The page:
Already in 1932 invented Dr. Augusts Dvorak a keyboard layout with improved usability, with clearly less effort and risk on repetitive strain injury, as well as easy to learn. But his invention remained almost unknown until today, although many computers systems already support this keyboard layout, if you only would know and turn it on (Mac, Windows, Linux...).
The learning of a layout costs between 25 hours and 100 hours time, there are empiric reports on the net, even switching between layouts is only one minute of "remapping" in mind. So there are no rational reasons against learning a new, more efficient layout. The old layout slows down your typing rate between 50% and 75%, fatigues and leads often to repetitive strain injury. The whole world is talking about software ergonomic, invests in faster computers, while they persist on a keyboard layout, which was designed around 1870, for to avoid fast typing on mechanical typewriters that lead to jamming. So the most used types are put on the keyboard with the maximum distance, so that the types don't jam and as a good argument to sell these old scrappy typing machines, the upper row was designed to type "TYPEWRITER" on it. For such a important interface between machine and human this is unbelievable, no matter how long it has "worked". (more on that you'll find down below in the "link"-section)
Hartmut Goebel, some of the scientific and ergonomic basis on this site I based on at beginning development.
By cryptographic statistics of the frequency distribution of the letters in the german language, as well as the frequency of certain letter sequences and efficiency of certain palpation sequences, the resulting arrangement of the keys are more or less inevitably. Since existing layouts mostly ignore or break several of my paradigms, it came to the development of a new layout - NEO.
The NEO layout deduces itself particularly from my own needs to pass the limiting borders of qwert, with fewer fatigue symptoms, because I would call myself a busy writer.
For the developement I used statistics and ergonomic scientific investigations from Hartmut Goebels site, other sources like word statistics and some small statistic programs I developed for this task. It came to some interesting results. Limited to the basic row, a list of the most frequent german words was matched on the QWERTZ keyboard and scores only 75 words, on Dvorak 1400, on de_ergo (more eMeier) approximately 1600 and on the NEO design over 3600. This resulted rather coincidentally from the optimization of the statistic distribution and shows, this is a good way in optimizing a keyboard layout. For the english words it was not as clear, but still significant better than all other layouts (including dvorak!).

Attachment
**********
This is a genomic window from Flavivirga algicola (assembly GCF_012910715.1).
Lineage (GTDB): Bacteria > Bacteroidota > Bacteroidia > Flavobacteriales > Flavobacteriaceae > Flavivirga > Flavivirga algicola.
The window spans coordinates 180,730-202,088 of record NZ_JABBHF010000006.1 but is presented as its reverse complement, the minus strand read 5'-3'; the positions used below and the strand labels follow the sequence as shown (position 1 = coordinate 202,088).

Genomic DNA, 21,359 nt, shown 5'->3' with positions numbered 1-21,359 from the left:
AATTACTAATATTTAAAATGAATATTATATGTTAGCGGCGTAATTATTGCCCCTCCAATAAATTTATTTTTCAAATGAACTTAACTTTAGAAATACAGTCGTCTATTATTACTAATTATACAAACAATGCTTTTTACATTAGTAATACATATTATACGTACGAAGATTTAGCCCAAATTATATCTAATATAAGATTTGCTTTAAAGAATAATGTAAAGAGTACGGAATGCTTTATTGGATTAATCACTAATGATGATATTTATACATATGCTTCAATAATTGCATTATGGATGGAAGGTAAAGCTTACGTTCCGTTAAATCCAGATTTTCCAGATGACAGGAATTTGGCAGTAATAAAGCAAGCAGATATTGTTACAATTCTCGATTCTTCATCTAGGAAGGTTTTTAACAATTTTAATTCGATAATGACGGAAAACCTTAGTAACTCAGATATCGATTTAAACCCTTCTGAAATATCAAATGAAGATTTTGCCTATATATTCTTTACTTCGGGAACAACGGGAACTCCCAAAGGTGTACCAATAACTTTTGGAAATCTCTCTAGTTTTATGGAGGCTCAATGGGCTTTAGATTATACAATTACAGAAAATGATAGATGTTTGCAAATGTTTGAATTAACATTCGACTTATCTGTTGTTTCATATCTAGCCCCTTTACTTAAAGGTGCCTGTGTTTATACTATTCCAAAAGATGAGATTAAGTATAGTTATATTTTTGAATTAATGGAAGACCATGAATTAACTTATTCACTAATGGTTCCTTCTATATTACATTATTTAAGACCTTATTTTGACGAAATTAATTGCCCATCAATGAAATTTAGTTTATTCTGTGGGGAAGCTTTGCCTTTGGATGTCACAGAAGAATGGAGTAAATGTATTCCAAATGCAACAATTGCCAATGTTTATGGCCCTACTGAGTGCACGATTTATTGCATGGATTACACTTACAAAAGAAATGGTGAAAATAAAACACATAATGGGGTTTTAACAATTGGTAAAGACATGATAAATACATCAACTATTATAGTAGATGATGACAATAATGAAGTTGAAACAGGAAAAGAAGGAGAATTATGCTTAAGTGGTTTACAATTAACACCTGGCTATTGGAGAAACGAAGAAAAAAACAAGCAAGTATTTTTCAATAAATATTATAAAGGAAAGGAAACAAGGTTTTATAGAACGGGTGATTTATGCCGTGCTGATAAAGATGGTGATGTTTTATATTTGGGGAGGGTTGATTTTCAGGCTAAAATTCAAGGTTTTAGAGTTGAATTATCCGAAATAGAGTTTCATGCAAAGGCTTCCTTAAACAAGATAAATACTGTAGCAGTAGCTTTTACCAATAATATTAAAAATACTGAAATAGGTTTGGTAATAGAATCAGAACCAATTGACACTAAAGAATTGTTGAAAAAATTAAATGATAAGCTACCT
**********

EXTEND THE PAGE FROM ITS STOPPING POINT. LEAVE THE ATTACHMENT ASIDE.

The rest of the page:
On the Wikiweb you can find a list of the most frequent 207 german words, with which a quite convincing statistics can be set up. These 207 words result together in approximately 54% of the on the average written german text. The following statistics shows, how much the weighted words of it can be written with the fastest keys. The 50,5% to the priority at the end of the "NEO" column 189 of the 207 words, which means 91% of the words altogether, however the priority of the words arise at the beginning of the list more frequently than at the end. I measured even distributed within the groups and would actually ignored the Zipf law, the consideration the projection/lead of NEO here, since the missing words of the first group are in the last third of the list. Still better performance on the baseline is to be expected after the german spelling reform, because many of the words in this list are still according to old kind with "ÃŸ" instead of "ss" written and the "ÃŸ", after the reform, loses statistic priority in the text flow.
You'll recognize that the frequency of the punctuation marks "," and "." and therefore the Dvorak allocation starting from the middle finger remains unconsidered in an somewhat unfair way and performce more badly in the comparison, particularly to the QWERTZ. Also poor performance of the QWERTZ layout is typical in this most important range.